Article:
I understand that the current market will greet Eskendereya with open arms, just as it has eight-race wonder Empire Maker (who stands for $50,000 this year), sire of Zayat's own 10-race G1 winner Pioneerof The Nile, who didn't race past the Preakness his 3-year-old year. It shouldn't, but it will.

At the very least, I beg of you -- all of you, not just these men of abundant wealth, but anyone who is mating sire to dam in hopes of a racehorse -- give more than passing thought to soundness.

We've apparently spent the last several generations of thoroughbred breeding so focused on horses who'll breeze a 10-flat eighth at a 2-year-old sale to bring top-dollar -- and hopefully win a few graded stakes on their way to a post in one of those 20 starting gates at Churchill on the first day of each May -- such that now many of the fastest aren't even holding together long enough to reach the targeted race, let alone competing at age 4 and beyond.

Empire Maker raced eight times and Pioneerof The Nile's dam, Star of Goshen, only five; her dam just six. It could be argued that Pioneerof The Nile exceeded expectations by reaching double-digits in starts.

Lava Man went to post 47 times. With Slew City Slew (42 starts) and Li'l Miss Leonard (18 races) as his parents, it makes perfect sense. (And while Lava Man's second dam, Pink Native, was unraced, her sire Be a Native, raced 42 times, and her dam, Pink Khal, answered the call to post on 57 occasions.)

So please present Eskendereya nothing but mares from lineages that demonstrated rock-solid soundness. Mares who ran a couple-dozen times themselves, and who have siblings that totaled starts in the 40s or 50s. Or hundreds.

I just checked the stats. Empire Maker from his first three crops has 66 percent starters from all foals (not a particularly high number, but not atrocious). Yet their average number of starts per runner for Empire Maker's 190 foals to race: 6.5. Even accounting for the fact that a third of his runners just turned 3 and have had little chance, that simply isn't good enough. For example, fellow fourth-crop sire Macho Uno has a band of runners who are the same age as Empire Maker's, yet their number of starts average 9.2, a disparity I suspect will widen rather than narrow as these stallions' records develop over the next decade or more.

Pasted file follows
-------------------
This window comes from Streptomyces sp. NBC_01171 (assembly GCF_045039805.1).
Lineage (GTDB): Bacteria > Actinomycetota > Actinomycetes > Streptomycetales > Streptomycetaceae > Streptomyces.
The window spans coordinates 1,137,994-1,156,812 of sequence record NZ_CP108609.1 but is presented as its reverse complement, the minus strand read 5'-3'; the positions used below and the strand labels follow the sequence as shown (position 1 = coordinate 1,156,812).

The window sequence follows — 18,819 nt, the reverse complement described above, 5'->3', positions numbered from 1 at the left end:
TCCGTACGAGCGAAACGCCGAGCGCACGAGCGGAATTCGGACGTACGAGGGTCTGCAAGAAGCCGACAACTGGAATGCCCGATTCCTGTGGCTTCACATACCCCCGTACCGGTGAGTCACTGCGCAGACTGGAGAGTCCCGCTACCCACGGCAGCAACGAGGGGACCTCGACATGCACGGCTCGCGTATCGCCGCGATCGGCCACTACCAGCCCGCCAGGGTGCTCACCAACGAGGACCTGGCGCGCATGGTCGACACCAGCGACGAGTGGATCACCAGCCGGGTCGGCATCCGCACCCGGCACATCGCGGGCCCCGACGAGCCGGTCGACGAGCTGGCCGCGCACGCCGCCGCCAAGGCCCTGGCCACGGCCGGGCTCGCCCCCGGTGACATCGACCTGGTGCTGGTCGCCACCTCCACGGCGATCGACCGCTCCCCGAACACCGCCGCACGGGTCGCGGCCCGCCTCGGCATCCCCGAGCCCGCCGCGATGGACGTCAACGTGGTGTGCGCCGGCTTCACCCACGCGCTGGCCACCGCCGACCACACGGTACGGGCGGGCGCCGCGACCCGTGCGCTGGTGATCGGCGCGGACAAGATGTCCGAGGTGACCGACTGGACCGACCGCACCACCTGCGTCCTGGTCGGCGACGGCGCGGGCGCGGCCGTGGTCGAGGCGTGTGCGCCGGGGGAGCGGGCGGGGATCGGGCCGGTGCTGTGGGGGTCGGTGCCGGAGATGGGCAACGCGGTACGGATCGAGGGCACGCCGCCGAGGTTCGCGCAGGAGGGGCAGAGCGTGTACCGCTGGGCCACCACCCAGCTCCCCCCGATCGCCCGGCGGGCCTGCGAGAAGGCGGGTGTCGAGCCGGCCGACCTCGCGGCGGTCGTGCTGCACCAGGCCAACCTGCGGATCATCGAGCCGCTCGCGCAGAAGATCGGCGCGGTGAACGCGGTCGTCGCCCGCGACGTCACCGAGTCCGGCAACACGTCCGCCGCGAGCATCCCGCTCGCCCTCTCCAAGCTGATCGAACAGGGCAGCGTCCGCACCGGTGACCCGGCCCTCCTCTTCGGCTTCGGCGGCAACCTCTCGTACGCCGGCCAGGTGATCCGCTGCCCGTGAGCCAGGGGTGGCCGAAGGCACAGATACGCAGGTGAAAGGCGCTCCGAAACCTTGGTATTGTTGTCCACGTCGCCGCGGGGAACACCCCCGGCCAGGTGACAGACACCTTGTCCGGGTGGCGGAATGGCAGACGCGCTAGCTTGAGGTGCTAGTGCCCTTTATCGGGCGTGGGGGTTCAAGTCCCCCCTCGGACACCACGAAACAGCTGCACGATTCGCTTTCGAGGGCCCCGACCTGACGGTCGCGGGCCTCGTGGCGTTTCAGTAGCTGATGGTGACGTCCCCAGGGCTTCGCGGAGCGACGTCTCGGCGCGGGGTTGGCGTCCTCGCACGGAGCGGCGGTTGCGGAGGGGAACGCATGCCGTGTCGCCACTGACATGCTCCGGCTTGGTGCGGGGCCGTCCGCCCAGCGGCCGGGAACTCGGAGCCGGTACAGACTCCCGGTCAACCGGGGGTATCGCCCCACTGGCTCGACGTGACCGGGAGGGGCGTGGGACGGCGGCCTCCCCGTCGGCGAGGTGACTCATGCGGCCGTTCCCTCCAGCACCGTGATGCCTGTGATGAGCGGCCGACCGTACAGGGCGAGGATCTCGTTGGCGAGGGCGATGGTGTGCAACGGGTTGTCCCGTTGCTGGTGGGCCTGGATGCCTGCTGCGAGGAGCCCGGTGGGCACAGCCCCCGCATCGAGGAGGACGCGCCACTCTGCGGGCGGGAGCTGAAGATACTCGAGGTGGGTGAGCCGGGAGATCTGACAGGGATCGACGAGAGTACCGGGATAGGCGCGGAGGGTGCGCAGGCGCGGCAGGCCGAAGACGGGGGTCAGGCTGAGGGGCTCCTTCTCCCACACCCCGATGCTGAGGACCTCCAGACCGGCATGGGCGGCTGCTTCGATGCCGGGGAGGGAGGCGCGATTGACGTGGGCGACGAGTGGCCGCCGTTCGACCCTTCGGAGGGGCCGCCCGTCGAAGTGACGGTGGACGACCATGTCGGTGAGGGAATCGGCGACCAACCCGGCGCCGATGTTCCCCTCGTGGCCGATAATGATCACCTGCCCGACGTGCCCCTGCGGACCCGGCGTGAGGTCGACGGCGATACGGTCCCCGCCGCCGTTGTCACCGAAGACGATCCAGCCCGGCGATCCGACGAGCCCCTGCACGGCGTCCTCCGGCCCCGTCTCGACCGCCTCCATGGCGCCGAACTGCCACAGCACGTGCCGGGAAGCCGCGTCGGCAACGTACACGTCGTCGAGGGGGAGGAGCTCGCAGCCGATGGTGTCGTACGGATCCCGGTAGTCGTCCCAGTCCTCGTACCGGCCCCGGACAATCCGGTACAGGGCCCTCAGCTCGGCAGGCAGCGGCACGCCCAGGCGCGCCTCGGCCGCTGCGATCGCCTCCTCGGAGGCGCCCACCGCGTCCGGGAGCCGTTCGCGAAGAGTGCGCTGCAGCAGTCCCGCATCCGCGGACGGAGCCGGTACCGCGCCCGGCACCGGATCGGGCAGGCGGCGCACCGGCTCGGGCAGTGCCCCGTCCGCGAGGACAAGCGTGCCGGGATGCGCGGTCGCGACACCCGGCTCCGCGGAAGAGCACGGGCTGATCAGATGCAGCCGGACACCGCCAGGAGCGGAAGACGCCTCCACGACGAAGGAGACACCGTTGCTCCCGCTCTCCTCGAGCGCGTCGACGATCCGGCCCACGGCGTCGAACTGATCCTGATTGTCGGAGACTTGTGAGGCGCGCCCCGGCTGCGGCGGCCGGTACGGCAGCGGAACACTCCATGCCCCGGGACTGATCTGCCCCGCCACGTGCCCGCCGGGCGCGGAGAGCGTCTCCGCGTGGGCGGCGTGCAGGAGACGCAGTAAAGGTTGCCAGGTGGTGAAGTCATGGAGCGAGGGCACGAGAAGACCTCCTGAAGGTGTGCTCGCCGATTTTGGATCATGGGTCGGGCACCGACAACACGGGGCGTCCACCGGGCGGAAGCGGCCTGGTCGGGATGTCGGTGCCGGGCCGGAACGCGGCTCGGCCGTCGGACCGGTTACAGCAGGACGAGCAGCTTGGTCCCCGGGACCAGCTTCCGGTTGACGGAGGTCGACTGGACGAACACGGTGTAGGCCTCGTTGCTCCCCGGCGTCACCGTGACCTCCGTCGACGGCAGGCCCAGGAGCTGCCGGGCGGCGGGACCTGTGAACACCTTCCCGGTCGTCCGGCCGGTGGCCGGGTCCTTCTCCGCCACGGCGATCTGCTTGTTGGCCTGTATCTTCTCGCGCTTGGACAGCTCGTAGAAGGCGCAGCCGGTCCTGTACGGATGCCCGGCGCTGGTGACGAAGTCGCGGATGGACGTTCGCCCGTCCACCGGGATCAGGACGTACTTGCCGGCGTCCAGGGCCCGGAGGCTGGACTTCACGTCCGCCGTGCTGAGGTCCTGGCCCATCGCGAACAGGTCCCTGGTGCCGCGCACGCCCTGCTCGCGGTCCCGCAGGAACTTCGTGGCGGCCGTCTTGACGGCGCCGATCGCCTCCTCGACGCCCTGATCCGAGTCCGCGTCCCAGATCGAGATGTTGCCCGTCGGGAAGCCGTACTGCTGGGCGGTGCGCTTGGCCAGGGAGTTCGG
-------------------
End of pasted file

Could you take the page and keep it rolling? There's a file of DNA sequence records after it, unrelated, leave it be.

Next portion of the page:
A fast horse is a thing of wonder.

Fast and fragile is not in the best interest of the horse, nor of racing's future. And there should be no wondering about that.

Thursday, May 6, 2010

Rachel one year post-purchase: Better for it?

I launched this blog one year ago tomorrow with a lengthy pondering of the Rachel Alexandra purchase by Jess Jackson.

The brilliant 3-year-old filly had just completely left a field of her contemporaries in the Kentucky Oaks, leaving some to wonder whether she might have belonged in the Derby, instead. We would know within less than two weeks whether Rachel Alexandra "belonged" with the boys, as Jackson's camp, including trainer Steve Asmussen, pointed her toward the Preakness, instead of Pimlico's Black Eyed Susan, the traditional filly target. And her jockey, Calvin Borel, begged-off his Derby winner, Mine That Bird, to pilot his favored filly to victory in the Preakness, the first female to win the race since Nellie Morse in 1924.

Here we are a year later, and many steps have been run; races and championships won. Rachel was set on a course that her breeder and first owner, Dolphus Morrison, would never have taken; racing her three times against males. Morrison is among those owners (and trainers, and fans) who think that fillies belong in filly races, colts and geldings have "their" races, and never the twain shall meet.

Rachel proved up to the task in 2009. For Jackson and Asmussen, she rebounded from her gritty Preakness win with a cakewalk by record margin and time in a short-field running of the Mother Goose. Then she trounced a field of boys -- including Belmont Stakes winner Summer Bird -- over a wet track in the Haskell Invitational, becoming only the second filly to win that summer classic. (The first was champion Serena's Song in 1995.) Last, she gutted out a front-running win in the Woodward Stakes at Saratoga, the first female ever to win that race, which has been run annually since 1954.

Though she skipped the Breeders' Cup at Santa Anita -- owner Jackson had said for months he would not run his filly on the Pro-Ride synthetic course there, referring to such surfaces as "plastic" -- Rachel Alexandra's historic campaign was rewarded with Eclipse awards, not only as champion 3-year-old filly (which she was beyond doubt), but for Horse of the Year, to the chagrin of those who favored lifetime-unbeaten older mare Zenyatta.

The filly who had already set three records in 2009 for Morrison and his trainer and dear friend, Hall Wiggins -- that is, stakes-record times in the Golden Rod at Churchill and Martha Washington at Oaklawn Park, and a margin record in the Oaks -- went on for Jackson/Asmussen to set two records in the Mother Goose, and to win three indisputably historic victories vs. males. With Morrison and Wiggins it isn't an unreasonable assumption that Rachel would have been 3-year-old champion filly anyway. But with Jackson and Asmussen's aggressive handling, she became Horse of the Year.